By Neha Kirpal
An unassuming girl from an aristocratic family in the conservative small town of Junagadh transforms into a glamorous, sensuous and bold actress that an entire generation of Indians can never forget – that’s the story of Parveen Babi. A new biography Parveen Babi: A Life (Hachette) on the life of the 1970s’ Bollywood siren by well-known film journalist Karishma Upadhyay recounts many known and little known details from her fascinating life.
The author has dug through a decade-plus worth of interviews Parveen had given during her years in the limelight. Further, several of her friends, former lovers and colleagues have shared their candid insights, memories and anecdotes, which formed the research that helped put together a book about someone as complex as Parveen.
Parveen Sultana Wali Mohammad Khanji Babi was born on April 4, 1954, in present-day Gujarat. An heiress of the Nawab of Junagadh, she grew up in a 54-room haveli she called home, having half-a-dozen staff. She was only six when her father passed away.
According to the author, Parveen’s mother, who was in her forties when she was born, was not particularly maternal, which led Parveen to grow up with a sense of emotional alienation. For this reason, she constantly craved her mother’s attention, and it is perhaps this void that influenced all of her important adult relationships.
In 1968, a shy 14-year-old Parveen went to study at St Xavier’s College in Ahmedabad, living away from her family for the first time. Here, she joined a friends’ circle of some of the most popular girls in college, including activist, classical dancer and actress Mallika Sarabhai, Kavita Bhambani (nee Singh) who went on to become a Miss India, and Khurshid Ravji who now runs the Karma Foundation. It was during her college days that Parveen began smoking openly, an addiction that stayed with her until her final days.
During her college break in the winter of 1969-70, Parveen was engaged to a distant cousin, Karachi-based Jamil Khan, who was a pilot with Pakistan International Airlines. Back in those days, her obsessive behaviour came to the fore when she pricked Jamil’s initials on her wrist in blood.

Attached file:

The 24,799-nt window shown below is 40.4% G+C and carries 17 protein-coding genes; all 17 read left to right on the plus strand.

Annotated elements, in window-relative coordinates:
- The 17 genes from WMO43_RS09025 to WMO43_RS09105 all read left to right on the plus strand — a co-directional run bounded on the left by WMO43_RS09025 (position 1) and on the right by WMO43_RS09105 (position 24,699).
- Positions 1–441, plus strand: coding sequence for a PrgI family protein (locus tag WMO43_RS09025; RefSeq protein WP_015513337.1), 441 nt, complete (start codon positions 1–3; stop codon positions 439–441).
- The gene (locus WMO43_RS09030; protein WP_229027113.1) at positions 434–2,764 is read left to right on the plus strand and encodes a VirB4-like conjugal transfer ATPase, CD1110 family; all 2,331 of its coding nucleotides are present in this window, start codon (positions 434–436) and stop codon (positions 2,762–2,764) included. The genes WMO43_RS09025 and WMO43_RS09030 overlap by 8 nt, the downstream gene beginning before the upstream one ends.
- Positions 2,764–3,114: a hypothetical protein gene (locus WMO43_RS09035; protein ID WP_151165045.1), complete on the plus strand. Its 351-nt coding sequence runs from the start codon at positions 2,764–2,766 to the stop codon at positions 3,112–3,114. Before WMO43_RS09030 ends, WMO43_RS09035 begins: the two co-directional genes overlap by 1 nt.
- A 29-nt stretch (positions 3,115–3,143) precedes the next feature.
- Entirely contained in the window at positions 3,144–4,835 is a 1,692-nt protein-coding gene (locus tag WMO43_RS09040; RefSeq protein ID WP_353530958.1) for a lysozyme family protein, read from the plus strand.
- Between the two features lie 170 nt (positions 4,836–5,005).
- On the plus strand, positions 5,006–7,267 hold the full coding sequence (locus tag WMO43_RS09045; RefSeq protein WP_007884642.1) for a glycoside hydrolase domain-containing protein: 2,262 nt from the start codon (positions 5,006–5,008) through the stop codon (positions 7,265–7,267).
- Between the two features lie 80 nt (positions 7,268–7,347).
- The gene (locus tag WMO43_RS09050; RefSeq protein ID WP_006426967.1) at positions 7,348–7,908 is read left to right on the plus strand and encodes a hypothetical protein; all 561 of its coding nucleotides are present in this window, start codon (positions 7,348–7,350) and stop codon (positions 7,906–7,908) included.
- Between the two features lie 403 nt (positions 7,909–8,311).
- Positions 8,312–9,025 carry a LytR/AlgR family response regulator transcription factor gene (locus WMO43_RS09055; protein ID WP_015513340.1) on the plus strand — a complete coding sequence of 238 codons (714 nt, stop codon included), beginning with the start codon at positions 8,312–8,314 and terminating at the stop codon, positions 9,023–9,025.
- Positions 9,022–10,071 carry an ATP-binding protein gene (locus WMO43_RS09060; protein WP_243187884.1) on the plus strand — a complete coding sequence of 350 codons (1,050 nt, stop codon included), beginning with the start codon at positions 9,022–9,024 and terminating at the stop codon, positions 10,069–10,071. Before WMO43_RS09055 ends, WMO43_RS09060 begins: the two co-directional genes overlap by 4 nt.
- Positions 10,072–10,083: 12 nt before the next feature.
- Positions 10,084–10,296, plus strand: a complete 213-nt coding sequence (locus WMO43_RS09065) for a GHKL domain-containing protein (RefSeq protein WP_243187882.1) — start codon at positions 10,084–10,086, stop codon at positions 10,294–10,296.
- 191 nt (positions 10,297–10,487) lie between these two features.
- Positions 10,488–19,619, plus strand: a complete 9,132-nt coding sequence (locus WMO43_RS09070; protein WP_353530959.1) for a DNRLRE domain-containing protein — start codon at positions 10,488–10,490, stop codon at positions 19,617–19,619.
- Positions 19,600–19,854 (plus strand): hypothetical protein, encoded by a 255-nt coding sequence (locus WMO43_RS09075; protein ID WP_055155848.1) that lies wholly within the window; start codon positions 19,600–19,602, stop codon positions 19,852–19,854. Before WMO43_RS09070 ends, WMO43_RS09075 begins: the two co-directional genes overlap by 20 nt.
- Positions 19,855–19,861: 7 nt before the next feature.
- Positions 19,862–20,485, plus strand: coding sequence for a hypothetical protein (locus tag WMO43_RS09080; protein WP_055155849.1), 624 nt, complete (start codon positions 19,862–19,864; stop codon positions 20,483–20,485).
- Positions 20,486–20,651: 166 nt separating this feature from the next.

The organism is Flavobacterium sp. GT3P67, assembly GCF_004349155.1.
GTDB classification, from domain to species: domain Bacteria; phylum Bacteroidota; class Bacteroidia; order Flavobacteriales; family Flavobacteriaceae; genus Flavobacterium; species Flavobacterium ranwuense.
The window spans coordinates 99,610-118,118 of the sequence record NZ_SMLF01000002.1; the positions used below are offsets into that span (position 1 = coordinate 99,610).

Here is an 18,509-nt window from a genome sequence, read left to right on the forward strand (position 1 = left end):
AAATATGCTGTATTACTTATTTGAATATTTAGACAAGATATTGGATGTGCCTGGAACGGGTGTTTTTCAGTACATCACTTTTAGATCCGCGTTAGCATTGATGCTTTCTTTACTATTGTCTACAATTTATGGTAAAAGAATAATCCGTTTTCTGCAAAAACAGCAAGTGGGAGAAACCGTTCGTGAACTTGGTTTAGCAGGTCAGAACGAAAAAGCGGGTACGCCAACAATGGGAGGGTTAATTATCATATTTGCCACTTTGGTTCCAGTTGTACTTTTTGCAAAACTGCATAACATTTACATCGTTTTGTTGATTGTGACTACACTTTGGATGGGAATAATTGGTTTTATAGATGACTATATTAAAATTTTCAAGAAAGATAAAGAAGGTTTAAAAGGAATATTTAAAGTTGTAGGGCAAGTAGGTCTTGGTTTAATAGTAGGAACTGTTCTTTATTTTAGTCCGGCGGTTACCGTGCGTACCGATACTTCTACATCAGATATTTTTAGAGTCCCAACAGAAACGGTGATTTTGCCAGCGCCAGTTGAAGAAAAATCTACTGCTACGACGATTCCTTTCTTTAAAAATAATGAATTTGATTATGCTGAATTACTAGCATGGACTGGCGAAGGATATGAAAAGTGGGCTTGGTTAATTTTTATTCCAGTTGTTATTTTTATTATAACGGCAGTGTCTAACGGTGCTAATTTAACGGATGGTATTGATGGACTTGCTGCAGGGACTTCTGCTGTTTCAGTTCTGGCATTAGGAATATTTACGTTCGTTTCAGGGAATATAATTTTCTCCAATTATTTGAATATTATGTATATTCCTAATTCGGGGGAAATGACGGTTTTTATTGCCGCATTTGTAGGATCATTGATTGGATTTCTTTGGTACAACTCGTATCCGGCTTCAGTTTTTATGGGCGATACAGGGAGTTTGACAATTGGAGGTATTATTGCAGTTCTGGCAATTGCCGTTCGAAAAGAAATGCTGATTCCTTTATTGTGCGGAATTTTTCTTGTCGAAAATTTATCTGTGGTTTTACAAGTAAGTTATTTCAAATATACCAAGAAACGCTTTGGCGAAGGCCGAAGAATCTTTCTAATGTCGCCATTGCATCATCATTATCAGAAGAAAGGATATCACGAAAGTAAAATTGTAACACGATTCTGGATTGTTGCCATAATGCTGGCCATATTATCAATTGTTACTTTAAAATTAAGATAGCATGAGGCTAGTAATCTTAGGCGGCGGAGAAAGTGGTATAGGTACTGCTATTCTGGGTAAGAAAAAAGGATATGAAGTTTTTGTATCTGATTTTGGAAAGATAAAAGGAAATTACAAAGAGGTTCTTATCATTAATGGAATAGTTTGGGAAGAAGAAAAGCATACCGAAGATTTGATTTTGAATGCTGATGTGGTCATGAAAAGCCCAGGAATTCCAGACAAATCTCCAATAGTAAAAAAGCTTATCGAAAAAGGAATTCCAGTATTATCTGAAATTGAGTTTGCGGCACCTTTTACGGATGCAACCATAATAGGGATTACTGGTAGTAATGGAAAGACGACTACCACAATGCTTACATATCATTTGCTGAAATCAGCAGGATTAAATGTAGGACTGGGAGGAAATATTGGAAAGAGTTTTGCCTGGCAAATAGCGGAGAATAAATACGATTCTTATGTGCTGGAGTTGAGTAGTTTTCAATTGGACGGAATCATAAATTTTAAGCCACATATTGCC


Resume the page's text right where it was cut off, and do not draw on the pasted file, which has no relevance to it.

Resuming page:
When the 1971 war took place, however, Parveen’s mother called off the engagement, leaving Parveen heartbroken for the first time in her life. Thereafter, she began dating Neville Damania, the frontman and bassist of the band Purple Flower.
Parveen got a chance to act in two plays in Ahmedabad, and the stage gave her an all-new high. Next, she modeled for a city fashion show. These two experiences led her to believe that her looks could be her ticket to money, fame and freedom.
One of her fellow models in the show was the daughter of a successful Bollywood director of the time. He asked Parveen to come to Bombay for a photoshoot and signed her on for a film immediately. Since respectable girls from good families didn’t do showbiz in those days, Parveen’s decision met with a lot of opposition from her mother. Finally, she gave in, and the rest as they say is history. Within the first year of her debut, Parveen had signed on eight other films.
Often compared to her contemporary Zeenat Aman, Parveen came to epitomise the 1970s’ bohemian mindset, and changed the notion of how a Hindi film heroine should dress. “Clingy gowns and flowing maxis, long skirts with thigh-high slits and knotted blouses, halter necks and bikinis – Parveen and Zeenat wore everything with their trademark carefree confidence. Probably for the first time, Bollywood had leading ladies, not vamps, who were unapologetically sexy,” writes the author.